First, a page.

Golden Globe Award for Best Documentary Film

The Golden Globe Award for Best Documentary Film was introduced for the 11th Golden Globe Awards, followed by the 30th Golden Globe Awards before discontinuation after the 34th Golden Globe Awards. The award was first given to A Queen is Crowned (1953), which details the Coronation of Queen Elizabeth II.[1] It was last given to Altars of the World (1976).[2]

Notes:

Golden Globe for Best Documentary Film
Awarded forBest Documentary Motion Picture
LocationUnited States
Presented byHollywood Foreign Press Association
Currently held byAltars of the World (1976)
Websitewww.goldenglobes.com

Winners and nominees

1953
1972
1973
1974
1975
1976

References

  1. ^ "Winners & Nominees Documentary". GoldenGlobes.com. Hollywood Foreign Press Association. Retrieved 15 April 2018.
  2. ^ Coffin, Lesley L. (18 October 2012). Gates, Marya E., ed. Lew Ayres: Hollywood's Conscientious Objector. Univ. Press of Mississippi. p. 169. ISBN 9781617036378.

External links

A Queen Is Crowned

A Queen Is Crowned is a 1953 British Technicolor documentary film written by Christopher Fry. The film documents the 1953 Coronation of Queen Elizabeth II, with a narration of events by Laurence Olivier. It was nominated for the Academy Award for Best Documentary Feature and was the first winner of the now-defunct Golden Globe Award for Best Documentary Film.

Altars of the World

Altars of the World is a 1976 American documentary film. The film was created as a shorter version of the 1955 American documentary Altars of the East. Altars of the World was the last recipient of the Golden Globe Award for Best Documentary Film before the award was retired in 1977.

Animals Are Beautiful People

Animals Are Beautiful People (also called Beautiful People) is a 1974 South African nature documentary written, produced, directed, filmed and edited by Jamie Uys, about the wildlife in Southern Africa, presented with comedic elements. It was filmed in the Namib Desert, the Kalahari Desert and the Okavango River and Okavango Delta. It was the recipient of the 1974 Golden Globe Award for Best Documentary Film.The film, a critical and commercial success, was independently made by Uys, also known for his later African comedy The Gods Must Be Crazy (1980).

Brother, Can You Spare a Dime? (film)

Brother, Can You Spare a Dime? is a 1975 documentary film directed by Philippe Mora, consisting largely of newsreel footage and contemporary film clips to portray the era of the Great Depression.

Elvis Presley

Elvis Aaron Presley (January 8, 1935 – August 16, 1977) was an American singer and actor. Regarded as one of the most significant cultural icons of the 20th century, he is often referred to as the "King of Rock and Roll" or simply "the King".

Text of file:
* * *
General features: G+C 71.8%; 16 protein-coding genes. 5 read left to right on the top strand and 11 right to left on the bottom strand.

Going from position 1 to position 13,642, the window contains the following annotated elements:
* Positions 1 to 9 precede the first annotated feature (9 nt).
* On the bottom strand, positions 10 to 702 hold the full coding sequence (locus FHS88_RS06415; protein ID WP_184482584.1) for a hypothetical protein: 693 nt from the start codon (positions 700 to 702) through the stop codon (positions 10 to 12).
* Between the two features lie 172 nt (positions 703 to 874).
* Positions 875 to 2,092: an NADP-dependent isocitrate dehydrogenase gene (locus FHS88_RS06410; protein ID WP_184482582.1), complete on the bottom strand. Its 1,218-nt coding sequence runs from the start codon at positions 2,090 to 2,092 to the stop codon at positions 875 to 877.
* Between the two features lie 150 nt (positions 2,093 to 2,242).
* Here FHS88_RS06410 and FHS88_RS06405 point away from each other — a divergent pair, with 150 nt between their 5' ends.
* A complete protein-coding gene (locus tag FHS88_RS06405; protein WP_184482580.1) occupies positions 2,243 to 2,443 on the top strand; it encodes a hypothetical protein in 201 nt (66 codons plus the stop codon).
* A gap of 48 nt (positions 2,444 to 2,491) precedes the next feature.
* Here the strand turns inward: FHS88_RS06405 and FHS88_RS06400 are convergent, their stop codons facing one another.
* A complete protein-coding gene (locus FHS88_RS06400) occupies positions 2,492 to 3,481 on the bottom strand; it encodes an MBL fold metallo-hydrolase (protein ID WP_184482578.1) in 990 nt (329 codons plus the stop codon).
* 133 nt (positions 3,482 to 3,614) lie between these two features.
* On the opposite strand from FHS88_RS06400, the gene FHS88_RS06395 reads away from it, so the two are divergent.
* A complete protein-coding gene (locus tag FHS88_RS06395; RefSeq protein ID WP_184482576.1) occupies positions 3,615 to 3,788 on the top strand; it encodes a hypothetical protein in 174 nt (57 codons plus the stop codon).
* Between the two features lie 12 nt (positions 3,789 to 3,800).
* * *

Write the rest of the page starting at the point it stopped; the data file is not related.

Presley was born in Tupelo, Mississippi, and relocated to Memphis, Tennessee, with his family when he was 13 years old. His music career began there in 1954, recording at Sun Records with producer Sam Phillips, who wanted to bring the sound of African-American music to a wider audience. Accompanied by guitarist Scotty Moore and bassist Bill Black, Presley was a pioneer of rockabilly, an uptempo, backbeat-driven fusion of country music and rhythm and blues. In 1955, drummer D. J. Fontana joined to complete the lineup of Presley's classic quartet and RCA Victor acquired his contract in a deal arranged by Colonel Tom Parker, who would manage him for more than two decades. Presley's first RCA single, "Heartbreak Hotel", was released in January 1956 and became a number one hit in the United States. With a series of successful network television appearances and chart-topping records, he became the leading figure of the newly popular sound of rock and roll. His energized interpretations of songs and sexually provocative performance style, combined with a singularly potent mix of influences across color lines during a transformative era in race relations, made him enormously popular—and controversial.

In November 1956, Presley made his film debut in Love Me Tender. Drafted into military service in 1958, Presley relaunched his recording career two years later with some of his most commercially successful work. He held few concerts however, and guided by Parker, proceeded to devote much of the 1960s to making Hollywood films and soundtrack albums, most of them critically derided. In 1968, following a seven-year break from live performances, he returned to the stage in the acclaimed television comeback special Elvis, which led to an extended Las Vegas concert residency and a string of highly profitable tours. In 1973, Presley gave the first concert by a solo artist to be broadcast around the world, Aloha from Hawaii. Years of prescription drug abuse severely compromised his health, and he died suddenly in 1977 at his Graceland estate at the age of 42.

Presley is one of the most celebrated and influential musicians of the 20th century. Commercially successful in many genres, including pop, country, blues, and gospel, he is the best-selling solo artist in the history of recorded music. He won three competitive Grammys, received the Grammy Lifetime Achievement Award at age 36, and has been inducted into multiple music halls of fame.

Janis (film)

Janis is a 1974 Canadian documentary film about the rock singer Janis Joplin. The film was directed by Howard Alk with a lot of assistance from Albert Grossman, Joplin's manager. It was available on videocassette in the United States in the 1980s and 1990s, but DVD versions have been released only in France, Belgium and the Netherlands. In late 2011, it was added to Hulu's movie collection for online viewing. Part of the film soundtrack is included on the 1975 album Janis.